It’s tough to find good, independent music these days. We live in an era where everything is processed and filtered and we give Grammy’s to the faces that promote the songs instead of the robots that worked hard on them.
That’s why we’re lucky to have rappers like Pitbull and Flo Rida, two men who bring honesty and truth to their music, who aren’t just in it for the pay check, but in it for the love. However, there can only be one king among men.
Who’s a better rapper, Mr. Worldwide or The Only One Rida? Let’s compare their strengths and weaknesses and find out.
I’ll be basing my conclusion upon five categories. The first is “Rap Skills”, where I look at both rappers’ abilities to string words together coherently. The second is “Personality”, examining their likability. The third measures the “Quality Of Their Collaborators”, comparing the respectability of the people they’ve worked with. The fourth category is “Endeavors Outside Of Rap”, which looks at how entertaining they are when they’re taken out of their natural habitat. The fifth and final category is “Music Videos”, which measures how well they perform when you actually see them.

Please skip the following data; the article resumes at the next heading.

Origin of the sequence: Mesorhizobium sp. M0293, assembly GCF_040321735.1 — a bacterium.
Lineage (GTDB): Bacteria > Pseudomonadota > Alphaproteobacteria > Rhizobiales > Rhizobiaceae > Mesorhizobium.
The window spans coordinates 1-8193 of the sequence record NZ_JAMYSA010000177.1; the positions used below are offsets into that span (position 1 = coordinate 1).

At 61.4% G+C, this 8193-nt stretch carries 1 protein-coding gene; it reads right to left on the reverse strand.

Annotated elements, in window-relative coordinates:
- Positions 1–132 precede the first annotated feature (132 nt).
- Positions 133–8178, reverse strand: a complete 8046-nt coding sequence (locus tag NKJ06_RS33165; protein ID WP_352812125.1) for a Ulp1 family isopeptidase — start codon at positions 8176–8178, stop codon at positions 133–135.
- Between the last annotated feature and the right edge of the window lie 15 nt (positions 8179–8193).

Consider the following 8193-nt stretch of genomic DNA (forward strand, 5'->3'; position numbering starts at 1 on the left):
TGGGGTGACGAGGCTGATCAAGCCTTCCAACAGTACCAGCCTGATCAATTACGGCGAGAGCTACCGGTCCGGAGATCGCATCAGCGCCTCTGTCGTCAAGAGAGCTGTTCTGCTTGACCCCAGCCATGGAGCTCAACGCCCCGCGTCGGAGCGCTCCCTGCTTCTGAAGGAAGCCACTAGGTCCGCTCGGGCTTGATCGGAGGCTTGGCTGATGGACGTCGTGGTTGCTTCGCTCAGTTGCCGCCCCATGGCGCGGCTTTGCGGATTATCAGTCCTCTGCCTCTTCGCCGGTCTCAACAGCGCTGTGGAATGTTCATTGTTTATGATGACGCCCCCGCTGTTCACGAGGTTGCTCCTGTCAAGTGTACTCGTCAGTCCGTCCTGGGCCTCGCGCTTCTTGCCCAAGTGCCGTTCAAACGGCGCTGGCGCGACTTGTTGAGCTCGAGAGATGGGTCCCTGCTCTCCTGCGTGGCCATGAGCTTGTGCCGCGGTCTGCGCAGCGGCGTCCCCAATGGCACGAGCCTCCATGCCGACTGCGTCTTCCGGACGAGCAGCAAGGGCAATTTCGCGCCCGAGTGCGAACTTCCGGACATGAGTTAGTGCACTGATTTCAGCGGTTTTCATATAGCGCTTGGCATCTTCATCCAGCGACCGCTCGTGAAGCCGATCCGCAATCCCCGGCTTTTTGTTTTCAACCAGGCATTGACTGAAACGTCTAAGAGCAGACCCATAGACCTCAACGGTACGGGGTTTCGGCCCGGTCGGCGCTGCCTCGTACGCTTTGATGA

Flo Rida doesn’t like variation. He is the human equivalent of a metronome, keeping tempo with whatever party beat has been handed to him. This works extremely well in his favor, since Flo Rida has only one tempo that he uses in every single song. Comparing Flo Rida verses is like comparing shades of white. If Flo Rida wrote a song about ceiling fans, you wouldn’t be able to tell it apart from his verses in “Good Feeling.” One of his sponsors in simply the word “club.” A lot of rappers try to end their couplets with clever punchlines, but not Flo Rida. Flo Rida picks the first, easiest word to rhyme with the end of the last line and works from there. If you handed Flo Rida a blank piece of paper and a pencil, he’d hand it back to you, because why ruin what’s already perfect?